Ruth Behar and James Baldwin: Ethnographic Treatment of the Burden of the Author

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Contemporary literary writing and the anthropological discipline of ethnography have spawned a new breed of writing. There is a melding of the ethnocentric writer and the literary ethnographer. The result is an approach to culture and communication that employs rather than avoids empathy, personal experience and a connection to the scenes and people studied.


There exists this question regarding "ethnography" as a kind of writing, perhaps, as a form of literature. In The Vulnerable Observer, Ruth Behar defines the shifting definition of 'ethnography' in terms of responsibility, poly-vocality, empathy, power and the post-modernist view of the fragmented self. Moreover, she presents ethnography as a means towards a cathartic end for the ethnographer, perhaps as an apology for neglecting self, in the hope of finding someone else's truth, where truth can be shared by all the dwellers in the world, and seeking is the one true power which directs our relational identities, that ultimately colors the "burden of the author."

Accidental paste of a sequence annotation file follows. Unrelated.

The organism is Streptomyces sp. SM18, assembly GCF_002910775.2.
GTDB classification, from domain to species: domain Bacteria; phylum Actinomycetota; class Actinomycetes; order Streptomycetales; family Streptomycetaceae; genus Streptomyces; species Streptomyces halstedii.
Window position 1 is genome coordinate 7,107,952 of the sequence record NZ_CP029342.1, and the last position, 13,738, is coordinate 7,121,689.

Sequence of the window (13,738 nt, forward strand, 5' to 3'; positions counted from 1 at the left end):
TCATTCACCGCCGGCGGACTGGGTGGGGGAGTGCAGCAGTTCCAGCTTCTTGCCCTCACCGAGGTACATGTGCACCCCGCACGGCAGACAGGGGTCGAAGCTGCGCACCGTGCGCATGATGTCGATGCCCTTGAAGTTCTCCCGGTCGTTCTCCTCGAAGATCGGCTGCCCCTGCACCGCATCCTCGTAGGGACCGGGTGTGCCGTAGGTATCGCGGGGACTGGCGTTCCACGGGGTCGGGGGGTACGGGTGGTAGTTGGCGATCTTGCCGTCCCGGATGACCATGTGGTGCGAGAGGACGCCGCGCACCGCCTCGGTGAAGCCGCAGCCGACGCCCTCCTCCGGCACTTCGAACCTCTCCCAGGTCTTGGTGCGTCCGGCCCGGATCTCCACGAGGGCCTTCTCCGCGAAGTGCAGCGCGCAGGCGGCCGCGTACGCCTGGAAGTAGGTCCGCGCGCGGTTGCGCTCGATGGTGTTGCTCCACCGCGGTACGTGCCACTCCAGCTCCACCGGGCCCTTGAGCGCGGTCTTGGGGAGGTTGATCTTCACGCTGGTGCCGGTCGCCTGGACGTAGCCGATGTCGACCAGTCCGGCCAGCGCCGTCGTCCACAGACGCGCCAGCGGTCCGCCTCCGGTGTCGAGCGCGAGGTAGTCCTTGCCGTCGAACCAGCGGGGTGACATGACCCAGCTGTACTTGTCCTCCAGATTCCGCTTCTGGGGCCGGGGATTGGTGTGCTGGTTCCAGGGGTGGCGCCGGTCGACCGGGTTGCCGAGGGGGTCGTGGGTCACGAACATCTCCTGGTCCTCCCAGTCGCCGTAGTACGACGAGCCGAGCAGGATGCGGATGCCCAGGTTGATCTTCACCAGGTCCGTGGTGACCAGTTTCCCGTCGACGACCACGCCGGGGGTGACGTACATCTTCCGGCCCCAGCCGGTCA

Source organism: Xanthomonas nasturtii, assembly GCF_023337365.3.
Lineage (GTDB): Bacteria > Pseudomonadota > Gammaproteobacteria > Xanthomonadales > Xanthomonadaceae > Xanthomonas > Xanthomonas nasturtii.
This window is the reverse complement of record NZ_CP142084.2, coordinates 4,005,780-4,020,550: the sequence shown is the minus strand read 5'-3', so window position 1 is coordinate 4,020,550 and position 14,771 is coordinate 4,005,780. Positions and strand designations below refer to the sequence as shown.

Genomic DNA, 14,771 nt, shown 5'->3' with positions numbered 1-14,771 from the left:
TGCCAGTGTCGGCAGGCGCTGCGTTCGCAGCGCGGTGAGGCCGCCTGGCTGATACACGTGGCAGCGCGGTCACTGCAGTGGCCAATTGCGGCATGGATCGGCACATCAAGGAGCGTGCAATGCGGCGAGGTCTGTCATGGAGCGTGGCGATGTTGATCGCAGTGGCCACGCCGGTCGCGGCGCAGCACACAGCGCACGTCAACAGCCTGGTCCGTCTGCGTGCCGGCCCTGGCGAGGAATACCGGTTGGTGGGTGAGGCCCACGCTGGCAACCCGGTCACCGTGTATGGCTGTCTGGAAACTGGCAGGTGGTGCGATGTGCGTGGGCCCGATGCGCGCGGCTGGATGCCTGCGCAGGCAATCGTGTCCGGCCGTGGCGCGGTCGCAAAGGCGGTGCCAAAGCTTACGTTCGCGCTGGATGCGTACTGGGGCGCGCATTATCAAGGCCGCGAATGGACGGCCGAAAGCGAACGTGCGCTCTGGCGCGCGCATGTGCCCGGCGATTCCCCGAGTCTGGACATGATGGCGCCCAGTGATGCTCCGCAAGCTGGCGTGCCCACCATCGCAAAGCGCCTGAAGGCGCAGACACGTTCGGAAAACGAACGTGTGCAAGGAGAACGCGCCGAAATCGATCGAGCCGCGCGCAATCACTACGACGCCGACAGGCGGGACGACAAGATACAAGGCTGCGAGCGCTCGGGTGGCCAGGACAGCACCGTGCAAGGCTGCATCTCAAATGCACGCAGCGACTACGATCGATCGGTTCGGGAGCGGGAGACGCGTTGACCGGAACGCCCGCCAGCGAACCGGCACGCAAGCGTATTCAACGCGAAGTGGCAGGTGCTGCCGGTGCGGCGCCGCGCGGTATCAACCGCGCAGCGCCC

As a "bastard of the West," an "interloper," a "suspect late-comer, bearing no credentials," James Baldwin's burden pointed towards his struggles to adopt, or adapt to, parts of the culture that preceded him. (Baldwin, Notes of a Native a Son, 6-7, 164) Empathy, trust, and love were not ingredients personally practiced by Baldwin, but throughout his literary characterizations, they were pervasive. And, as a literary ethnographer observing America's political and social climate, Baldwin grappled with the same notions as Behar - the need for love, subjectivity, truth, self and the Other, and racism.
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